“Because we’re on the mobile phone, we can capture distracted driving better than anyone else on the market,” he said.

Policyholders can view the scored data collected by Fairmatic on a real-time dashboard. Fairmatic uses an anonymized version of the data to calculate monthly premiums for its commercial auto coverage that is backed by Fair American Select Insurance Co. and TransRe Insurance. Fairmatic is available in all states through appointed agents and brokers, including Marsh, Aon, and Arthur J. Gallagher.

According to Harris, Fairmatic’s premium formula is more precise than most commercial auto pricing, which is typically derived from large statistical groups like driver age, driver garaging zip code or credit score.

“Everything that we do is based on actual exposure. We have the data set that comes through real time and then we price retrospectively…We’re looking backwards and saying ‘Okay, this was the number of miles that you drove, this is the location of those miles and this was the behavior of your driver,'” he said.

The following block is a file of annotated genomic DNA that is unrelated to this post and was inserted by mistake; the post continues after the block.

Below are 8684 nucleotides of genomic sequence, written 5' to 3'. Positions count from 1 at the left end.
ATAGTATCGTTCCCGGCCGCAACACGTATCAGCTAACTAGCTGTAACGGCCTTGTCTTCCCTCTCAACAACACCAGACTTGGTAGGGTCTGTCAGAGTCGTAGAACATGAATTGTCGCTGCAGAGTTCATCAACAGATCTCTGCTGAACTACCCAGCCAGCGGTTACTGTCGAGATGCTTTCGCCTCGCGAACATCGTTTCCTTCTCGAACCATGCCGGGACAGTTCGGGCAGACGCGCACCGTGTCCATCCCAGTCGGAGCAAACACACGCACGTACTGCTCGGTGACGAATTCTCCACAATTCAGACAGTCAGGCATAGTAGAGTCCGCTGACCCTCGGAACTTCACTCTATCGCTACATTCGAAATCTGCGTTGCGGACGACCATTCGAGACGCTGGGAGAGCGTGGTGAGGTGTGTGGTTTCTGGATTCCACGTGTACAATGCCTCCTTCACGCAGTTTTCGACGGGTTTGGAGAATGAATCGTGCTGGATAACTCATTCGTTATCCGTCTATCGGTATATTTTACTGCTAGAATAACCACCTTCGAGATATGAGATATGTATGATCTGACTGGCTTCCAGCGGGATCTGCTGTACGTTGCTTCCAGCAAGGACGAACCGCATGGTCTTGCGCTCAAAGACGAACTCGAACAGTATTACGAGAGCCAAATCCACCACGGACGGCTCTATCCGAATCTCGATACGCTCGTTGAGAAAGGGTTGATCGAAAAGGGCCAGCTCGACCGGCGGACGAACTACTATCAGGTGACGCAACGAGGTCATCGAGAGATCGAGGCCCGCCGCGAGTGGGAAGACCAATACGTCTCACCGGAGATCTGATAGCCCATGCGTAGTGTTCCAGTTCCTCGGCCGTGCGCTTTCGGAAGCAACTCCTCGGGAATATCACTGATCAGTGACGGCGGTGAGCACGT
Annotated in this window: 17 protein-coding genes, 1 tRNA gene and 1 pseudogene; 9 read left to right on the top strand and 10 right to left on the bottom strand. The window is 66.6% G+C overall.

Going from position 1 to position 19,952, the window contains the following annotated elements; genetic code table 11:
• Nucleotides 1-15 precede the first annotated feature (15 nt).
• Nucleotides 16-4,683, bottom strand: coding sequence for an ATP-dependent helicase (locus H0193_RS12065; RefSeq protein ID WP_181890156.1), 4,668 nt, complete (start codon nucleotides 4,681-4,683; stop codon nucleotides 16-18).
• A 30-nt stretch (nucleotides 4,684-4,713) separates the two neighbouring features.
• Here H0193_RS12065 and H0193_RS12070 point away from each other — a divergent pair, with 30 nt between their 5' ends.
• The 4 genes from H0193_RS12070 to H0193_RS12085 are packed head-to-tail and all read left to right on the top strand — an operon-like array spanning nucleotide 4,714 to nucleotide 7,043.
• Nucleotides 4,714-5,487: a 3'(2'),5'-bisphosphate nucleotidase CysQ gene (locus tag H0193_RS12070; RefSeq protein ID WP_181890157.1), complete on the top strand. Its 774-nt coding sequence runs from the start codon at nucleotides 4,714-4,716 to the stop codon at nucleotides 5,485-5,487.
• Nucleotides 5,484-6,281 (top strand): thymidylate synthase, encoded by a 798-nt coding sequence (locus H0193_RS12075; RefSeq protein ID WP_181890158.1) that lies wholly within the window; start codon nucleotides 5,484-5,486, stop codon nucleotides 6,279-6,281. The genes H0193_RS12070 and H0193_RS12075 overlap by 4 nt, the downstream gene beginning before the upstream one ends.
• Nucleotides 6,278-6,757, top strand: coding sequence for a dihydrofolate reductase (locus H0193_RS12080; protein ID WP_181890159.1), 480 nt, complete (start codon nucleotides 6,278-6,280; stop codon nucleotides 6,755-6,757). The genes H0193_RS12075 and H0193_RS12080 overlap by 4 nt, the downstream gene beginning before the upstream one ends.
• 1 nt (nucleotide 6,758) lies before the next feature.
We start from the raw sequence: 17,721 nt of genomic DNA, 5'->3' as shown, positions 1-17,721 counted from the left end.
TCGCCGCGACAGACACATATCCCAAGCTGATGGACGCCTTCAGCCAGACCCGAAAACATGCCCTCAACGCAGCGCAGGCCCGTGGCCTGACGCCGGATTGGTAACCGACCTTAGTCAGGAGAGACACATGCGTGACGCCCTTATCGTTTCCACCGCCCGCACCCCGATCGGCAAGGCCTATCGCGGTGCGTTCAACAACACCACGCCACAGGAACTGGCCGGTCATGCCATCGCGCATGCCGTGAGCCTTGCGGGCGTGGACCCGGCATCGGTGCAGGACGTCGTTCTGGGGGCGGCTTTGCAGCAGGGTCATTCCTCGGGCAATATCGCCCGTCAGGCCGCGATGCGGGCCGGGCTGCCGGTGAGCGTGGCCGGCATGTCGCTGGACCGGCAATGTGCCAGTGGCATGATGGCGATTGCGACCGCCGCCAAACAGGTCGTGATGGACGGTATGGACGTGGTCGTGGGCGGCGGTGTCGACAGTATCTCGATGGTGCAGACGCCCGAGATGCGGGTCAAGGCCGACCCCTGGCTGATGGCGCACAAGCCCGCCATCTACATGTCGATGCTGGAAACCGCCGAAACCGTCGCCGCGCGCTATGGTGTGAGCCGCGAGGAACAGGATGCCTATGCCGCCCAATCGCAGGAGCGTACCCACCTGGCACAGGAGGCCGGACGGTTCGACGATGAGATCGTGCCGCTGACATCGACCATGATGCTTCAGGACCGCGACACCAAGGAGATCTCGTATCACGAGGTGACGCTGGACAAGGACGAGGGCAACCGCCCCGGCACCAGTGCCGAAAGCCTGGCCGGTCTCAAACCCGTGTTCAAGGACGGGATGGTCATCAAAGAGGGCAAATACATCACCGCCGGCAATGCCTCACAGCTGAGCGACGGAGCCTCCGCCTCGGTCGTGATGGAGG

As for the coverage, Fairmatic offers up to $2 million in combined coverage limits with minimum premiums starting at $75,000 for an annual policy. Each policy is priced individually based on driver behaviors, number of miles driven and where those miles are driven, but Harris said driver behavior is the highest weighted value when it comes to price. Premiums will either go up or down each month based on the policyholder’s driver scores.

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Fairmatic would not disclose specific details on frequency of premium reductions for its policyholders or the average reduction in premium through its model, but said the typical percentage change in premium is in the low single digits since driving behavior tends to change slowly over time. One Fairmatic customer that renewed its policy in May 2019 saved $240,000 in the first year and almost $100,000 in the first three months of its new policy, the company said. That same customer experienced a 14% reduction in cost per mile (since policy inception) and a 27% premium reduction from what its previous insurer charged.